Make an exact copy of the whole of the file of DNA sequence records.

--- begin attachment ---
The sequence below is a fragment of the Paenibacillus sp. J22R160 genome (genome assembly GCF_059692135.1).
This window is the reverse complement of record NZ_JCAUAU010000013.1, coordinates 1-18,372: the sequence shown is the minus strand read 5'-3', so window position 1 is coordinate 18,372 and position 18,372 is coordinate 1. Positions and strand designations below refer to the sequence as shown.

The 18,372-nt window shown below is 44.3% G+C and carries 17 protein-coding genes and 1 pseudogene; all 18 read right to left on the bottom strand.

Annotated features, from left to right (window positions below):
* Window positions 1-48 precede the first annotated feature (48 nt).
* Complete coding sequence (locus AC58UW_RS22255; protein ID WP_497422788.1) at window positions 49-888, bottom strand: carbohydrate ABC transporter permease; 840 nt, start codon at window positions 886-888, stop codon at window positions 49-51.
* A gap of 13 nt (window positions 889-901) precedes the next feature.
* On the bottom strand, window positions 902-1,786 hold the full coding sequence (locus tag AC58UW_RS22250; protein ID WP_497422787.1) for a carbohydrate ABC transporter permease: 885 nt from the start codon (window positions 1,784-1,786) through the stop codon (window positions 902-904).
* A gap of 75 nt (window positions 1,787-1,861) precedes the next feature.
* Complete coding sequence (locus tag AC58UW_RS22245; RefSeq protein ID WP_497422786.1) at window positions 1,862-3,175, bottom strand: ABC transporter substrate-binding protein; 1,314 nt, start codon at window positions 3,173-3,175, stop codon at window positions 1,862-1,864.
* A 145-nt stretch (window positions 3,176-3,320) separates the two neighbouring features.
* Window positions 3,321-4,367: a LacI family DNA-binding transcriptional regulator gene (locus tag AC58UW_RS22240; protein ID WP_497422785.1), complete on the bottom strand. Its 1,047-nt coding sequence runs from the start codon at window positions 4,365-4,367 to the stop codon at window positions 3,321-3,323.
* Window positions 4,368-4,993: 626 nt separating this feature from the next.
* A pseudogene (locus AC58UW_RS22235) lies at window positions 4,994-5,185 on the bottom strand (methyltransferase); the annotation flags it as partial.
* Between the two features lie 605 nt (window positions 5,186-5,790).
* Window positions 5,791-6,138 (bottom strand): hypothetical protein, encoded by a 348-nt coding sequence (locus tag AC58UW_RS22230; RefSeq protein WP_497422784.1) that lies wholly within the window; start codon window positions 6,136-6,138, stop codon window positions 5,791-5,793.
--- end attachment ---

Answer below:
The sequence below is a fragment of the Paenibacillus sp. J22R160 genome (genome assembly GCF_059692135.1).
This window is the reverse complement of record NZ_JCAUAU010000013.1, coordinates 1-18,372: the sequence shown is the minus strand read 5'-3', so window position 1 is coordinate 18,372 and position 18,372 is coordinate 1. Positions and strand designations below refer to the sequence as shown.

The 18,372-nt window shown below is 44.3% G+C and carries 17 protein-coding genes and 1 pseudogene; all 18 read right to left on the bottom strand.

Annotated features, from left to right (window positions below):
* Window positions 1-48 precede the first annotated feature (48 nt).
* Complete coding sequence (locus AC58UW_RS22255; protein ID WP_497422788.1) at window positions 49-888, bottom strand: carbohydrate ABC transporter permease; 840 nt, start codon at window positions 886-888, stop codon at window positions 49-51.
* A gap of 13 nt (window positions 889-901) precedes the next feature.
* On the bottom strand, window positions 902-1,786 hold the full coding sequence (locus tag AC58UW_RS22250; protein ID WP_497422787.1) for a carbohydrate ABC transporter permease: 885 nt from the start codon (window positions 1,784-1,786) through the stop codon (window positions 902-904).
* A gap of 75 nt (window positions 1,787-1,861) precedes the next feature.
* Complete coding sequence (locus tag AC58UW_RS22245; RefSeq protein ID WP_497422786.1) at window positions 1,862-3,175, bottom strand: ABC transporter substrate-binding protein; 1,314 nt, start codon at window positions 3,173-3,175, stop codon at window positions 1,862-1,864.
* A 145-nt stretch (window positions 3,176-3,320) separates the two neighbouring features.
* Window positions 3,321-4,367: a LacI family DNA-binding transcriptional regulator gene (locus tag AC58UW_RS22240; protein ID WP_497422785.1), complete on the bottom strand. Its 1,047-nt coding sequence runs from the start codon at window positions 4,365-4,367 to the stop codon at window positions 3,321-3,323.
* Window positions 4,368-4,993: 626 nt separating this feature from the next.
* A pseudogene (locus AC58UW_RS22235) lies at window positions 4,994-5,185 on the bottom strand (methyltransferase); the annotation flags it as partial.
* Between the two features lie 605 nt (window positions 5,186-5,790).
* Window positions 5,791-6,138 (bottom strand): hypothetical protein, encoded by a 348-nt coding sequence (locus tag AC58UW_RS22230; RefSeq protein WP_497422784.1) that lies wholly within the window; start codon window positions 6,136-6,138, stop codon window positions 5,791-5,793.